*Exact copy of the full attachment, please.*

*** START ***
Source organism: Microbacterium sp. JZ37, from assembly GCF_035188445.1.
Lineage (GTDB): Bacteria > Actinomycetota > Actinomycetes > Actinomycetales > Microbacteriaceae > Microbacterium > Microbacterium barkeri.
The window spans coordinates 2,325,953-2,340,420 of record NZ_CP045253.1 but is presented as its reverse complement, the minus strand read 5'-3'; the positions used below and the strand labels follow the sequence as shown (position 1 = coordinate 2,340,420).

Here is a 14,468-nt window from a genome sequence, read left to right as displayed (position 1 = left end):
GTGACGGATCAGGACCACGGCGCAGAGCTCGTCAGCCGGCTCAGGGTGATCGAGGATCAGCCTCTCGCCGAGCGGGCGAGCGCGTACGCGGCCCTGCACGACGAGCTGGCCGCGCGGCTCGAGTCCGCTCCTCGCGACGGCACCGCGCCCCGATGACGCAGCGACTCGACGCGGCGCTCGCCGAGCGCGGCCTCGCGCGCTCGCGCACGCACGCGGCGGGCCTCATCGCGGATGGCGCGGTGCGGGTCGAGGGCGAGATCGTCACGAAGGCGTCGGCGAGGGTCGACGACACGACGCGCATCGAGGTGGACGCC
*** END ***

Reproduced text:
Source organism: Microbacterium sp. JZ37, from assembly GCF_035188445.1.
Lineage (GTDB): Bacteria > Actinomycetota > Actinomycetes > Actinomycetales > Microbacteriaceae > Microbacterium > Microbacterium barkeri.
The window spans coordinates 2,325,953-2,340,420 of record NZ_CP045253.1 but is presented as its reverse complement, the minus strand read 5'-3'; the positions used below and the strand labels follow the sequence as shown (position 1 = coordinate 2,340,420).

Here is a 14,468-nt window from a genome sequence, read left to right as displayed (position 1 = left end):
GTGACGGATCAGGACCACGGCGCAGAGCTCGTCAGCCGGCTCAGGGTGATCGAGGATCAGCCTCTCGCCGAGCGGGCGAGCGCGTACGCGGCCCTGCACGACGAGCTGGCCGCGCGGCTCGAGTCCGCTCCTCGCGACGGCACCGCGCCCCGATGACGCAGCGACTCGACGCGGCGCTCGCCGAGCGCGGCCTCGCGCGCTCGCGCACGCACGCGGCGGGCCTCATCGCGGATGGCGCGGTGCGGGTCGAGGGCGAGATCGTCACGAAGGCGTCGGCGAGGGTCGACGACACGACGCGCATCGAGGTGGACGCC